In 2015, India joined the United States, Japan, Russia and Europe by having its own space observatory satellite.
Until 2015, Indian scientists had to rely on the telescope operated by Nasa and the European Space Agency to study ‘radiation bands’ that carry information about neutron stars, newly-born or exploding stars and the spiralling hot gases around black holes.
Astrosat is generally described as India’s version of the Hubble telescope (11,110 kg) that Nasa had put in space in 1990. Hubble telescope is around eight times heavier than India’s satellite and more sophisticated telescope.
AstroSat is the first dedicated Indian astronomy mission aimed at studying celestial sources in X-ray, optical and UV spectral bands simultaneously. The payloads cover the energy banks of ultraviolet (Near and Far), limited optical and X-ray regime (0.3 keV to 100 keV). One of the unique features of AstroSat mission is that it enables the simultaneous multi-wavelength observations of various astronomical objects with a single satellite.
AstroSat with a lift-off mass of 1515 kg was launched on September 28, 2015 into a 650 km orbit inclined at an angle of 6°S to the equator by PSLV-C30 from Satish Dhawan Space Centre, Sriharikota. The minimum useful life of the AstroSat mission is expected to be 5 years.
The scientific objectives of AstroSat mission are :
(i) To understand high energy processes in binary star systems containing neutron stars and black holes
(ii) Estimate magnetic fields of neutron stars
(iii) Study star birth regions and high energy processes in star systems lying beyond our galaxy
(iv) Detect new briefly bright X-ray sources in the sky
(v) Perform a limited deep field survey of the Universe in the Ultraviolet region.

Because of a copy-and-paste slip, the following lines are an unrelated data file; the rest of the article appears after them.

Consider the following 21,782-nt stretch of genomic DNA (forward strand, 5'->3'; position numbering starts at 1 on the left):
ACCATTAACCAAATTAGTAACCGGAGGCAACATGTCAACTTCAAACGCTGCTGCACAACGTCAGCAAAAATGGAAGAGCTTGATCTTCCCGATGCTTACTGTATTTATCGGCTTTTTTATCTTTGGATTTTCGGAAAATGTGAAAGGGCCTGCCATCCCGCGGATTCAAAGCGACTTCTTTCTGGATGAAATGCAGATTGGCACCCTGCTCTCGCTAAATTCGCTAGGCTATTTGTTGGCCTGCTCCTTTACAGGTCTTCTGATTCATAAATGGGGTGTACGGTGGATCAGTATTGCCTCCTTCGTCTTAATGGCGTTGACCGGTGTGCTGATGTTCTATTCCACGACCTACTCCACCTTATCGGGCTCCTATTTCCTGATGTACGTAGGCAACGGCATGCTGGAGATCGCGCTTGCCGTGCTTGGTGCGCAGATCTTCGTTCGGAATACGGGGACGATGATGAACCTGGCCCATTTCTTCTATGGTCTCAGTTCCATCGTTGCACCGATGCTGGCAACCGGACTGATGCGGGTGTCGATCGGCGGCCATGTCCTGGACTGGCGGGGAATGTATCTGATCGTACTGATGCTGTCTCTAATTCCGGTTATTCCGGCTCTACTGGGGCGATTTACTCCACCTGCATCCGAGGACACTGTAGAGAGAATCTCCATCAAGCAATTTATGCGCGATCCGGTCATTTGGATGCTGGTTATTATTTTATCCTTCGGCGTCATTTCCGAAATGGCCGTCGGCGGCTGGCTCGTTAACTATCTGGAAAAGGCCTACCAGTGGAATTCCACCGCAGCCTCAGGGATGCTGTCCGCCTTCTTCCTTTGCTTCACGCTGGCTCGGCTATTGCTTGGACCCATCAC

At present, all the payloads are operational and are observing the cosmic sources. The spacecraft and payloads are healthy.
Besides Isro, five premier instituted that played a key role in the development of AstroSat-1 are Indian Institute of Astrophysics (IIA), Bengaluru; Physical Research Lab (PRL), Ahmedabad; Raman Research Institute, Bangalore; Inter-UniversityCentre for Astronomy and Astrophysics (IUCAA), Pune; and M P Birla Institute of Fundamental Research (IFR), Bangalore.
Payloads of Astrosat
AstroSat – 2
To conduct further studies on astronomy and astrophysics, Indian Space Research Organisation (Isro) is planning to launch India’s second AstroSat-2.
ISRO made the announcement of opportunity on February 3, 2018 to seek proposals from all institutions currently involved in astronomy/astrophysics for the development of scientific instruments for astronomy payload and mission. The advantage of having such a space observatory in outer space is that it helps observe distant planets, galaxies and other astronomical objects more clearly than from the Earth. Space telescopes avoid problems of ground-based observatories, such as light pollution and distortion of electromagnetic radiation.